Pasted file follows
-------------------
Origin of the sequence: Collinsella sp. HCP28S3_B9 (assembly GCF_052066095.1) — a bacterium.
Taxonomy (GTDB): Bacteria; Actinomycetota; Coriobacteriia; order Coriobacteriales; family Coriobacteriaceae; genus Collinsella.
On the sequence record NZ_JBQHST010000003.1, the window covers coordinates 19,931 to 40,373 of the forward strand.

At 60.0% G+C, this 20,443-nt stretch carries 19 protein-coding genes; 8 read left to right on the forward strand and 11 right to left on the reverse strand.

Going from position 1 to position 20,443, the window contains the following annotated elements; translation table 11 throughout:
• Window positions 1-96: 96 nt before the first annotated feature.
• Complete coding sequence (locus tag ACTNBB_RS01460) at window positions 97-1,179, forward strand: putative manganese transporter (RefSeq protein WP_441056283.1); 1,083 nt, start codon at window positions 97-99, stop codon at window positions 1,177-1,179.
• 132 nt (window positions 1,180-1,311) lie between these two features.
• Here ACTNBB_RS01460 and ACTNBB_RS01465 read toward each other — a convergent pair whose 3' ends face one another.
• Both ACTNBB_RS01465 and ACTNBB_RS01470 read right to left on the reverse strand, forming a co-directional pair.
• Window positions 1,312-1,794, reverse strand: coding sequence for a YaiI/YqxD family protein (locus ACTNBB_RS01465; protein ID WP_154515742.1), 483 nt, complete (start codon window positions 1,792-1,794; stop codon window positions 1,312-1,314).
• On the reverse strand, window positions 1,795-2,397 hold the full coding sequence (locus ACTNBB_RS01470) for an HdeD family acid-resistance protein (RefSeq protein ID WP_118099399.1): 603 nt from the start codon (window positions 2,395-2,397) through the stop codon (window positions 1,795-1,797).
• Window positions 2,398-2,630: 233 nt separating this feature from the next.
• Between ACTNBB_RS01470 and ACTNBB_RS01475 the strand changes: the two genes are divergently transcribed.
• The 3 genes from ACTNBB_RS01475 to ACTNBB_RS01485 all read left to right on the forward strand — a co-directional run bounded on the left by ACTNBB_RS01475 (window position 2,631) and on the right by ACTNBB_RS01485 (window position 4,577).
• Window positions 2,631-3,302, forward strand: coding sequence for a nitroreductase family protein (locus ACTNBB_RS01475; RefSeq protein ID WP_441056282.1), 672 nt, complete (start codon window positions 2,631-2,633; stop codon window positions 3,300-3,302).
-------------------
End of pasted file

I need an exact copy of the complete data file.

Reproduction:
Origin of the sequence: Collinsella sp. HCP28S3_B9 (assembly GCF_052066095.1) — a bacterium.
Taxonomy (GTDB): Bacteria; Actinomycetota; Coriobacteriia; order Coriobacteriales; family Coriobacteriaceae; genus Collinsella.
On the sequence record NZ_JBQHST010000003.1, the window covers coordinates 19,931 to 40,373 of the forward strand.

At 60.0% G+C, this 20,443-nt stretch carries 19 protein-coding genes; 8 read left to right on the forward strand and 11 right to left on the reverse strand.

Going from position 1 to position 20,443, the window contains the following annotated elements; translation table 11 throughout:
• Window positions 1-96: 96 nt before the first annotated feature.
• Complete coding sequence (locus tag ACTNBB_RS01460) at window positions 97-1,179, forward strand: putative manganese transporter (RefSeq protein WP_441056283.1); 1,083 nt, start codon at window positions 97-99, stop codon at window positions 1,177-1,179.
• 132 nt (window positions 1,180-1,311) lie between these two features.
• Here ACTNBB_RS01460 and ACTNBB_RS01465 read toward each other — a convergent pair whose 3' ends face one another.
• Both ACTNBB_RS01465 and ACTNBB_RS01470 read right to left on the reverse strand, forming a co-directional pair.
• Window positions 1,312-1,794, reverse strand: coding sequence for a YaiI/YqxD family protein (locus ACTNBB_RS01465; protein ID WP_154515742.1), 483 nt, complete (start codon window positions 1,792-1,794; stop codon window positions 1,312-1,314).
• On the reverse strand, window positions 1,795-2,397 hold the full coding sequence (locus ACTNBB_RS01470) for an HdeD family acid-resistance protein (RefSeq protein ID WP_118099399.1): 603 nt from the start codon (window positions 2,395-2,397) through the stop codon (window positions 1,795-1,797).
• Window positions 2,398-2,630: 233 nt separating this feature from the next.
• Between ACTNBB_RS01470 and ACTNBB_RS01475 the strand changes: the two genes are divergently transcribed.
• The 3 genes from ACTNBB_RS01475 to ACTNBB_RS01485 all read left to right on the forward strand — a co-directional run bounded on the left by ACTNBB_RS01475 (window position 2,631) and on the right by ACTNBB_RS01485 (window position 4,577).
• Window positions 2,631-3,302, forward strand: coding sequence for a nitroreductase family protein (locus ACTNBB_RS01475; RefSeq protein ID WP_441056282.1), 672 nt, complete (start codon window positions 2,631-2,633; stop codon window positions 3,300-3,302).